biodegradable polymers; thermoplastic polymers; polylactides; polyglycolides; poly methyl methacrylates; aliphatic poly ester; poly-caprolactone; poly-anhydrides; poly ortho esters; alkaly derivatives of Trimethylenecarbonate; δ-valerolactone; β-butyrolactone; γ-butyrolactone; ε-decalactone; hydrocybutyrate; hydroxyvalerate; 1,4-dioxepan-2-one; 1,5,8,12-tetraoxacyclotetradecane-7,14-dione; 1,5-dioxepan-2-one; 6,6-dimethyl-1,4-diocan-2-one; and mixtures or co-polymers thereof.
20. The polymer layer of claim 13, wherein said pattern has a density of through holes in a range from about 1/mm2 to about 40,000/mm2.
21. A method of fabricating a three-dimensionally patterned polymer structure, the method comprising:
a) fabricating a plurality of patterned polymer layers according to the method of claim 1; and
b) bonding said plurality of polymer layers together to form a three-dimensional pattern in said three-dimensional structure.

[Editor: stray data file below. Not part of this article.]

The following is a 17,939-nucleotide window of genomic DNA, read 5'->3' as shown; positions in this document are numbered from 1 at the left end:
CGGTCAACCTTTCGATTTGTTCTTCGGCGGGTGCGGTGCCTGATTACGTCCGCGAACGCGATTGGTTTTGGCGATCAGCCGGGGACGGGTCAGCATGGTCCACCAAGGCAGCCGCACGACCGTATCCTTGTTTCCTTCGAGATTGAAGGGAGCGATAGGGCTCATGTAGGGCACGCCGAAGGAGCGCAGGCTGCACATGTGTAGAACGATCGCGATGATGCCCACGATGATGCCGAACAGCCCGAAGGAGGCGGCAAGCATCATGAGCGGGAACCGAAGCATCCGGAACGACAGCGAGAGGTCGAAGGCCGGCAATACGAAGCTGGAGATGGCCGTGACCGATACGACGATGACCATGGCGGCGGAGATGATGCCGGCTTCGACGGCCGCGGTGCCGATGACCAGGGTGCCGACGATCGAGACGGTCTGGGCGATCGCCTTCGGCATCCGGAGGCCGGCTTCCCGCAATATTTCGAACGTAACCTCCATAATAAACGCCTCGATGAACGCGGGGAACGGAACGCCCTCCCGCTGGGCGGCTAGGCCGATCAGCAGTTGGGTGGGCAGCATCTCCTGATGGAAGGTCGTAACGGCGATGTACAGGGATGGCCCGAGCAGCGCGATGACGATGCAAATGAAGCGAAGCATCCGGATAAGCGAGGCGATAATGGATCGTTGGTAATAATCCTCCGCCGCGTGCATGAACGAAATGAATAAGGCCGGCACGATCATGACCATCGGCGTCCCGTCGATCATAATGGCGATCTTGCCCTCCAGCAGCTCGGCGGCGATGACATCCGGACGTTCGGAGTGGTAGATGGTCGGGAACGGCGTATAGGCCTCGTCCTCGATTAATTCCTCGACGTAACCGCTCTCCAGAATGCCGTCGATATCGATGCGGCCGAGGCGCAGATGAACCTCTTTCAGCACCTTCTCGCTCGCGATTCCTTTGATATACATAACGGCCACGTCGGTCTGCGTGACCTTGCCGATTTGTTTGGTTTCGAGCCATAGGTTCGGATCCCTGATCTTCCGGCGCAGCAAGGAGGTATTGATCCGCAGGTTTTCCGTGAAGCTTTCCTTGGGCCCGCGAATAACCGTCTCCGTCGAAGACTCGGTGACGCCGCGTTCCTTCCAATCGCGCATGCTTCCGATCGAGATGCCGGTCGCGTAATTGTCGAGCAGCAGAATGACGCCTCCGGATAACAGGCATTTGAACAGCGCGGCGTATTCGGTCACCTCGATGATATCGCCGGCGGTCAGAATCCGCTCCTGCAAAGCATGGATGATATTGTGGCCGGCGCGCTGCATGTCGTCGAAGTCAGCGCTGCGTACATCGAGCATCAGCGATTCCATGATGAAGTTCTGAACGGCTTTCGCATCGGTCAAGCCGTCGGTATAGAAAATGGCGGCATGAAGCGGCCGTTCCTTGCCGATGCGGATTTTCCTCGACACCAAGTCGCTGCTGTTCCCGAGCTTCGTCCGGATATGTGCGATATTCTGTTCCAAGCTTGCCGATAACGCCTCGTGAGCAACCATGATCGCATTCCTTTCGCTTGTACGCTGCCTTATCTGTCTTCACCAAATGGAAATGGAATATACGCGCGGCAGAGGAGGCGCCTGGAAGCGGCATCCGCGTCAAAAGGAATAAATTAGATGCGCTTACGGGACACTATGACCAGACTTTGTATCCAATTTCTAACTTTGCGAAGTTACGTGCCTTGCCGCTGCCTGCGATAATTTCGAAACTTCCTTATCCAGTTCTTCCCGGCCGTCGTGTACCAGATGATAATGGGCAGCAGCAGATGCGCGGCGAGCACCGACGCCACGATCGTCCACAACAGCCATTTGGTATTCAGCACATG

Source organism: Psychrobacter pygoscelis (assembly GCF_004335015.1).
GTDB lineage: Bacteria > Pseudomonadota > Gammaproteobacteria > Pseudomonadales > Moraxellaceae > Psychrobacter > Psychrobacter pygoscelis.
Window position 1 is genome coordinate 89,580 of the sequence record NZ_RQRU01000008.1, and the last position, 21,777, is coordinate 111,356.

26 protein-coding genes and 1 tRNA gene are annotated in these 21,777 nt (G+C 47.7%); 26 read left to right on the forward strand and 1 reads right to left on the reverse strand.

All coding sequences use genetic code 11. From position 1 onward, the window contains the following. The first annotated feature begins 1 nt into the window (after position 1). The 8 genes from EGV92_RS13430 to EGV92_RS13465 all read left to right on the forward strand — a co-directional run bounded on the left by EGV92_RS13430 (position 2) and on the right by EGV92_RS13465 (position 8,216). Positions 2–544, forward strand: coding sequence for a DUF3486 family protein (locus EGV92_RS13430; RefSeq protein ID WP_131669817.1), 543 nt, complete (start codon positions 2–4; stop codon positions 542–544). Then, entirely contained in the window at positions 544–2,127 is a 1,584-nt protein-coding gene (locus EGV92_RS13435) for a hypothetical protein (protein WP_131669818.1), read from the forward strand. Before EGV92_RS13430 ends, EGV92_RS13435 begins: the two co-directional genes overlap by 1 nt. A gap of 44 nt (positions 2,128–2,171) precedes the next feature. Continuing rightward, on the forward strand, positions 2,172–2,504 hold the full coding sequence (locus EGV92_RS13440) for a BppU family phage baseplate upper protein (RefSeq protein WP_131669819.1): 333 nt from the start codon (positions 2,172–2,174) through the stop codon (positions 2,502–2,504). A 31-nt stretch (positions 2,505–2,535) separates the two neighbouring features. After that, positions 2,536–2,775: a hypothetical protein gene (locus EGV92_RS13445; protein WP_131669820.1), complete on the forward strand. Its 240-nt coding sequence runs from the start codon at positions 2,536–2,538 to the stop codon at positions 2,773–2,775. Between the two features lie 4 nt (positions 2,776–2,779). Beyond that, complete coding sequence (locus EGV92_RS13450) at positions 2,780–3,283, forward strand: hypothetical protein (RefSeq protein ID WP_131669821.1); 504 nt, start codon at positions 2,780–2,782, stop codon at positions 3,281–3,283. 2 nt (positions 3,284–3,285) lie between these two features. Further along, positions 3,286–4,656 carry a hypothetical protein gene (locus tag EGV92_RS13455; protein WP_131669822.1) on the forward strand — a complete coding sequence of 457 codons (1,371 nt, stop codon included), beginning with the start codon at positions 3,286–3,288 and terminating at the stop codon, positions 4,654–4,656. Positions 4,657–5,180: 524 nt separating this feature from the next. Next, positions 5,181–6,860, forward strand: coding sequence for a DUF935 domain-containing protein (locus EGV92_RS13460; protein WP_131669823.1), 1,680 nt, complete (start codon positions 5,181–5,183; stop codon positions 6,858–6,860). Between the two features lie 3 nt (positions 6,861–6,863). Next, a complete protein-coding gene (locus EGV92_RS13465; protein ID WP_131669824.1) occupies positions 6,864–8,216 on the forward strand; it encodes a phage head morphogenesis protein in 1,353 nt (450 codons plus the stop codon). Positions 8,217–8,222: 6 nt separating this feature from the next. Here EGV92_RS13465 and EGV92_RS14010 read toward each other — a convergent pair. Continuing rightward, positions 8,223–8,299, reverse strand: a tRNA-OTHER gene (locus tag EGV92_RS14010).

22. The method of claim 21, wherein said bonding comprises solvent bonding, solvent vapor bonding, flash thermal bonding, adhesive bonding, mechanical interlock bonding, plasma bonding or ultrasonic bonding.
23. The method of claim 21, wherein a gradient of micro-structures in said pattern is established within said three-dimensional structure.
24. The method of claim 23, wherein said gradient is parallel to or perpendicular to a plane of said layers.
25. The method of claim 21, further comprising incorporation of one or more inclusions within said three-dimensional pattern.
26. The method of claim 25, wherein said inclusions comprise a bio-active material, one or more bio-active devices, a non bio-active material, or one or more non bio-active devices.
27. The method of claim 26, wherein a gradient of said inclusions is established within said three-dimensional structure.